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LaterLife TechnoFile

Modern technology has so much scope and power to dramatically improve our lives. However it also changes at an incredibly fast rate, and keeping abreast of what's out there, and how it can help you, is a full time job!

So to accompany the 150+ articles in Jackie Sherman's YoucandoIT Question & Answer series we are introducing a new article series: The LaterLife TechnoFile

Technofile will help you to understand some of the bewildering array of technology available today, and possibly help to keep up with your grandchildren!

Bio-Printing: What it is and what does it mean?


We discover what Bio-Printing is and what it could imply for the future…

In recent years there has been a lot of excitement surrounding the uses of 3D Printing. 3D Printing is a method of designing an object or project on a computer. This design is then sent to a specialised 3D printer, which literally prints the physical object. This can be done in a couple of different ways but a common method, “Additive Manufacturing” prints thousands of layers of plastic resin one on top of the other until the desired shape is formed. 3D printers are helping Designers and Engineers to create better products as they enable cheaper, quicker prototypes and more tests to be run at lower costs. This results in a better tested, final design being used. Although not without controversy, as the current debate about printed guns demonstrates, 3D printing has enormous potential.

One area that demonstrates both that potential, and equally the controversy, is Bio-Printing. Currently in the Research and Development phase, Bio-Printing aims to make custom body parts from organic materials in the same way that 3D printers create objects. The fact that organs can potentially be made to order has really exciting implications for the medical world.

Creating made-to-measure and personalised organs offers tremendous advantages in better health care, better quality of life and longer life expectancy. If the technology lives up to its promise!

  • Not only could the exact size and shape of a replacement organ be considered but, if grown using materials cultured from an individual’s own cells, a printed organ wouldn’t get rejected – the leading cause of organ transplant failure.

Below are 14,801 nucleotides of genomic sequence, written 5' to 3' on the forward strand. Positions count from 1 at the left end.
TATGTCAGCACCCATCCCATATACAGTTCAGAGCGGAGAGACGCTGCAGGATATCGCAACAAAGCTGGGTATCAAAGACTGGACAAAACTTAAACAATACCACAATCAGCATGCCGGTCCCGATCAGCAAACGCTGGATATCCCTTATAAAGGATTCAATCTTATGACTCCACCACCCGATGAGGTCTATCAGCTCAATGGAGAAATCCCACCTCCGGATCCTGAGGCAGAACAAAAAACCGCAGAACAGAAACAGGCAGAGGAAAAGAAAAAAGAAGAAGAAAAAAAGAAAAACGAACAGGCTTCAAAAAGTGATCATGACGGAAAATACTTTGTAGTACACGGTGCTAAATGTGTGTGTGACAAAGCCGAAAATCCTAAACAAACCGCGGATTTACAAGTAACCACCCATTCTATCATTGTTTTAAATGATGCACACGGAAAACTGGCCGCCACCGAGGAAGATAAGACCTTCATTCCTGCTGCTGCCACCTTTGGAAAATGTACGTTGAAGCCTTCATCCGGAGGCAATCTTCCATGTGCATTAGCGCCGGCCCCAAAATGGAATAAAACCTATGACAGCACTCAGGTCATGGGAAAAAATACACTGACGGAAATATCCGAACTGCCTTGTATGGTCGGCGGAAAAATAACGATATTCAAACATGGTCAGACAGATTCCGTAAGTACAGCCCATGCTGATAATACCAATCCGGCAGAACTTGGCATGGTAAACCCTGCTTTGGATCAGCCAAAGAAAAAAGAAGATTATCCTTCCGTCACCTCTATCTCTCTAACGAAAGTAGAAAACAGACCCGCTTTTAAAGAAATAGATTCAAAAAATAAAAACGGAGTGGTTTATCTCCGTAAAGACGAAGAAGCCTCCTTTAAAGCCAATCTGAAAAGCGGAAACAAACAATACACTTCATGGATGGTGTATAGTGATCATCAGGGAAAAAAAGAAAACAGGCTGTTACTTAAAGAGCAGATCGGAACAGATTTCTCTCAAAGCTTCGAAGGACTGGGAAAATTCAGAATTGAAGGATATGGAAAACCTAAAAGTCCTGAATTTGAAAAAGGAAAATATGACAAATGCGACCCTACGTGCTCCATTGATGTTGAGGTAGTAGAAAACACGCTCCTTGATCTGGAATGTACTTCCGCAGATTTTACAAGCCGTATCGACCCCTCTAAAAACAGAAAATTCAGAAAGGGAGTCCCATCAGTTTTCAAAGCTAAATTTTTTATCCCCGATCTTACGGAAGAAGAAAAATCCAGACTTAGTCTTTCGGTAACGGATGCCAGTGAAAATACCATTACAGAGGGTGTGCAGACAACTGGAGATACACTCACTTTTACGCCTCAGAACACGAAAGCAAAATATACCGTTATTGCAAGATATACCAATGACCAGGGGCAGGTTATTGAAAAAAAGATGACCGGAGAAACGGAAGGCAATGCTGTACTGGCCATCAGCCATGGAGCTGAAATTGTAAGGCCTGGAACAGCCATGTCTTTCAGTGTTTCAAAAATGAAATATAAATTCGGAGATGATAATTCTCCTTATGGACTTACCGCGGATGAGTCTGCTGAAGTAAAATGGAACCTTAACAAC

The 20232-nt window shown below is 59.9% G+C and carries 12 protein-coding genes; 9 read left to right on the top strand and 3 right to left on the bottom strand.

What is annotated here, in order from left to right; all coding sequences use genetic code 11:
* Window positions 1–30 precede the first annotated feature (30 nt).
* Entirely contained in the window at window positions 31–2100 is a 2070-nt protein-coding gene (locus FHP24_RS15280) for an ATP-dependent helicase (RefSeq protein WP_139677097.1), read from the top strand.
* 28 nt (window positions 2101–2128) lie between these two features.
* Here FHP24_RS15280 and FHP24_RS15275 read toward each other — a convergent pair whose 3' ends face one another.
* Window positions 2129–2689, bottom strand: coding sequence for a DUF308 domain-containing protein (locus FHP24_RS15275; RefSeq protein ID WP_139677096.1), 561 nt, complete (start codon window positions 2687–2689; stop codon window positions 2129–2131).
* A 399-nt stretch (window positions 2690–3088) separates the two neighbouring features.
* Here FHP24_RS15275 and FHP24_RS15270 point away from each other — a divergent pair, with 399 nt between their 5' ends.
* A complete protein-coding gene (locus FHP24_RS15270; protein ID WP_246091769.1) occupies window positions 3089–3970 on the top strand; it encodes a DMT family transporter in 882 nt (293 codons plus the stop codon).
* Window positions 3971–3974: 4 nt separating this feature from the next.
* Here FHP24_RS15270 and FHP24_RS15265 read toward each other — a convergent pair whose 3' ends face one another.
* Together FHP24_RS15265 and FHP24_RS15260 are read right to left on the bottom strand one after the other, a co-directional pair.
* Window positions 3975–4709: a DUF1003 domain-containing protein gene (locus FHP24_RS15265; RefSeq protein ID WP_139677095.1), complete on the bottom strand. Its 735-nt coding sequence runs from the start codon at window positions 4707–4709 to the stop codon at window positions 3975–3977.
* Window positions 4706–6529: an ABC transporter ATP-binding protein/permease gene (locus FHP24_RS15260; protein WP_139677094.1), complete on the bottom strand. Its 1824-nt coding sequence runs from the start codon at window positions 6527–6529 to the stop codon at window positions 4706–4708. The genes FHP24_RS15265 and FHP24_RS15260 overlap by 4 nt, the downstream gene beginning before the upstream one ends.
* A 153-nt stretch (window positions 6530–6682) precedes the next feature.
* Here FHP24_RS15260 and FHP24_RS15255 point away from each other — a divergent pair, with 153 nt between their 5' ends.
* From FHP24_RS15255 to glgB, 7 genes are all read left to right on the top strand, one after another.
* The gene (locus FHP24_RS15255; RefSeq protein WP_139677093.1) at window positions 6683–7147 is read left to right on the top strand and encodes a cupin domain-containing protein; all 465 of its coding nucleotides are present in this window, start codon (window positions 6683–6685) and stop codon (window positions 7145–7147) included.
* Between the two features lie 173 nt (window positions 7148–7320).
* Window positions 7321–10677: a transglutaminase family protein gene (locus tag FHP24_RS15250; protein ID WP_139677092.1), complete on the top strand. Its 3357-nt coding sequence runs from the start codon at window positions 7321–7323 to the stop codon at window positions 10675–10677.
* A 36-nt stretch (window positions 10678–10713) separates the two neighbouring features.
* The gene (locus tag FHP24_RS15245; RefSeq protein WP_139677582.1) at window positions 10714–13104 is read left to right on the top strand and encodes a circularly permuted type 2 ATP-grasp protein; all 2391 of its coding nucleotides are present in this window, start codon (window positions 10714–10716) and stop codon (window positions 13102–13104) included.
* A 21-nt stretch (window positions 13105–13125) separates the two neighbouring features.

• Waiting times for transplants could be drastically reduced and the reliance on finding a donor substantially diminished, if not eliminated entirely.
  • Animal testing may become completely replaced in future years by bio printed substitutes. Not only is it good from an animal rights point of view, but results would be more accurate as drugs could be tested on exact replicas of the organs being targeted.
  • There will be opportunities for better surgery results as medical students could practise on a Bio-Printed copy of the organs they might be operating on in the future, addressing the less well-known (and slightly macabre issue!) that medical colleges are running short of cadavers.
  • Aside from improving existing surgery, new surgical methods could be developed without risking patients’ wellbeing. For instance key-hole surgery on a heart that has been Bio-Printed before actually carrying out the surgery for real.
  • Looking to the far future perhaps there is scope for entire limbs to be printed, the opportunity to give someone a replacement leg as well as printing skin grafts etc. all without fear of the patient’s body rejecting the transplant.